Purpose. Research has shown that people often have difficulties estimating eyewitness accuracy correctly. In most previous studies examining validity in credibility judgments, participants have assessed the accuracy of witnesses who have been homogeneous in their memory performance. This study investigated validity in judgments of witnesses who varied widely in memory. A further purpose was to examine whether judgmental validity was moderated by the witnesses' ethnic in-group/out-group status.
Methods. Participants (N = 120) rated the reliability of videotaped testimonies of high- and low-accurate in-group (Swedish, N = 4) and out-group (immigrants, N = 4) witnesses who were genuinely trying to recall a criminal event.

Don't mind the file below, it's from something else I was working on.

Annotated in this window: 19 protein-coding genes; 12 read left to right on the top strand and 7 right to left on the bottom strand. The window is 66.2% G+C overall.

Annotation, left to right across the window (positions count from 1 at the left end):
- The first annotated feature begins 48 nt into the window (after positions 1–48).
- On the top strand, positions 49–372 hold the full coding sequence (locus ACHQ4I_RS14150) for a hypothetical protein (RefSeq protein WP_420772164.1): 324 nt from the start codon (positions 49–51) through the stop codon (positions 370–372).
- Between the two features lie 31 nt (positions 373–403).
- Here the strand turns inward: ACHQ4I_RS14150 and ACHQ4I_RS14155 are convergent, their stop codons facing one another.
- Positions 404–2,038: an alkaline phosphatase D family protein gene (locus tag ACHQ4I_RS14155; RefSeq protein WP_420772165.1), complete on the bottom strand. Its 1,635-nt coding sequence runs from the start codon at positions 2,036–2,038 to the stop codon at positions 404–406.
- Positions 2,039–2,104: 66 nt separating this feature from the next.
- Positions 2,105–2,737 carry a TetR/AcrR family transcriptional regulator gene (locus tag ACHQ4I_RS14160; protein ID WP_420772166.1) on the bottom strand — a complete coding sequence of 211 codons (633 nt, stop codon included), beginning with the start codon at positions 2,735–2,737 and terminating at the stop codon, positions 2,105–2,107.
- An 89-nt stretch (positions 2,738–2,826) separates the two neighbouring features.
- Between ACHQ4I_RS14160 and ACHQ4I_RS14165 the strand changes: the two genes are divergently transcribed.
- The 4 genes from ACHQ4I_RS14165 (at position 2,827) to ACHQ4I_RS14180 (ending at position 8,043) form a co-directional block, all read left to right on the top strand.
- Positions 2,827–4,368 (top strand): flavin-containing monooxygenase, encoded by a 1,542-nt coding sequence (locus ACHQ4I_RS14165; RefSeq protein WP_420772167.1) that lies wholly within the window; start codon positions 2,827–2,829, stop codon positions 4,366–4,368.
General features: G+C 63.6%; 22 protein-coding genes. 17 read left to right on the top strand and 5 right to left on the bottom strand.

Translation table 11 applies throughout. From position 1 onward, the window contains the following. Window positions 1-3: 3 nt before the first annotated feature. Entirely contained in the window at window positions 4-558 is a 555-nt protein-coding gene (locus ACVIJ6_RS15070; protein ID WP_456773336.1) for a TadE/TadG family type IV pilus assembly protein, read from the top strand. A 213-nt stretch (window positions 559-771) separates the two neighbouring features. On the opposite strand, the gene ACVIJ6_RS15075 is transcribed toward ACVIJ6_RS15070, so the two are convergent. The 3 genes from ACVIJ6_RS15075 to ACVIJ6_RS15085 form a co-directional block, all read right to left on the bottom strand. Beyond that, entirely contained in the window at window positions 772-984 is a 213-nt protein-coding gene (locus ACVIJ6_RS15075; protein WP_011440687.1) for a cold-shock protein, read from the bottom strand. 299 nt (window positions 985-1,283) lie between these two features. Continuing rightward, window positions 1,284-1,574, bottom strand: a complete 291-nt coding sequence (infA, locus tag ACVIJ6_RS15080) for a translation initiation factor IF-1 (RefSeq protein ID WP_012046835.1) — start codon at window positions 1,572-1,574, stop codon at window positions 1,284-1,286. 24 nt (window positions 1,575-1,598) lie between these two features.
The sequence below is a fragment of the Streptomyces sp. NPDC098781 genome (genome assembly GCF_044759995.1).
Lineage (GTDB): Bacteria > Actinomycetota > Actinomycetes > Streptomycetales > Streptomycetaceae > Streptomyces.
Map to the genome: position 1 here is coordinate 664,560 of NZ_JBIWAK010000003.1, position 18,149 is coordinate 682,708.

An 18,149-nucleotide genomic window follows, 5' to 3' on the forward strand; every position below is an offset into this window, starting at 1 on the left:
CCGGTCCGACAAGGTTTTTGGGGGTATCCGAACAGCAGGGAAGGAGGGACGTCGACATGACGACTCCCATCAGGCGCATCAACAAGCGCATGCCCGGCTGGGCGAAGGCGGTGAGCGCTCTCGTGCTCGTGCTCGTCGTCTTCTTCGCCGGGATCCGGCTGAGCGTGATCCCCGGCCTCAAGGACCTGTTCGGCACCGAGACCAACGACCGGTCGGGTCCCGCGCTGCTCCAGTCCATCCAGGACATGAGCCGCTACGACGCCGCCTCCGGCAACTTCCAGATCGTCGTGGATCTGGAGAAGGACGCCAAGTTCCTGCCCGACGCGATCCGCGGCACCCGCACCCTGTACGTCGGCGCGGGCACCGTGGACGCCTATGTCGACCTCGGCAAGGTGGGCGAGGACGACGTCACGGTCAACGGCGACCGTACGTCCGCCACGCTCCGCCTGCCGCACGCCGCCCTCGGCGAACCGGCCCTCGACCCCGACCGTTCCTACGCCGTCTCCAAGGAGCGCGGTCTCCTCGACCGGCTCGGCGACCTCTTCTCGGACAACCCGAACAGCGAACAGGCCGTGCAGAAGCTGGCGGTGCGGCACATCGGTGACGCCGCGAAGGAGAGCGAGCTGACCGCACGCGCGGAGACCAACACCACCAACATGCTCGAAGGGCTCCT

Results. Participants assigned more reliability to high- than to low-accurate in-group witnesses, while out-group witnesses received low reliability ratings regardless of their actual memory performance. Path analyses demonstrated that the subjective confidence of in-group, but not of out-group, witnesses predicted participants' accuracy judgments.
Conclusions. The results indicate that the validity in judgments of in-group witnesses can be better than has previously been implied. Investigators may have difficulty distinguishing high- and low-accurate witnesses from other ethnic groups, and they may also systematically underestimate the reliability of ethnic out-group witnesses. Implications for legal practices are discussed.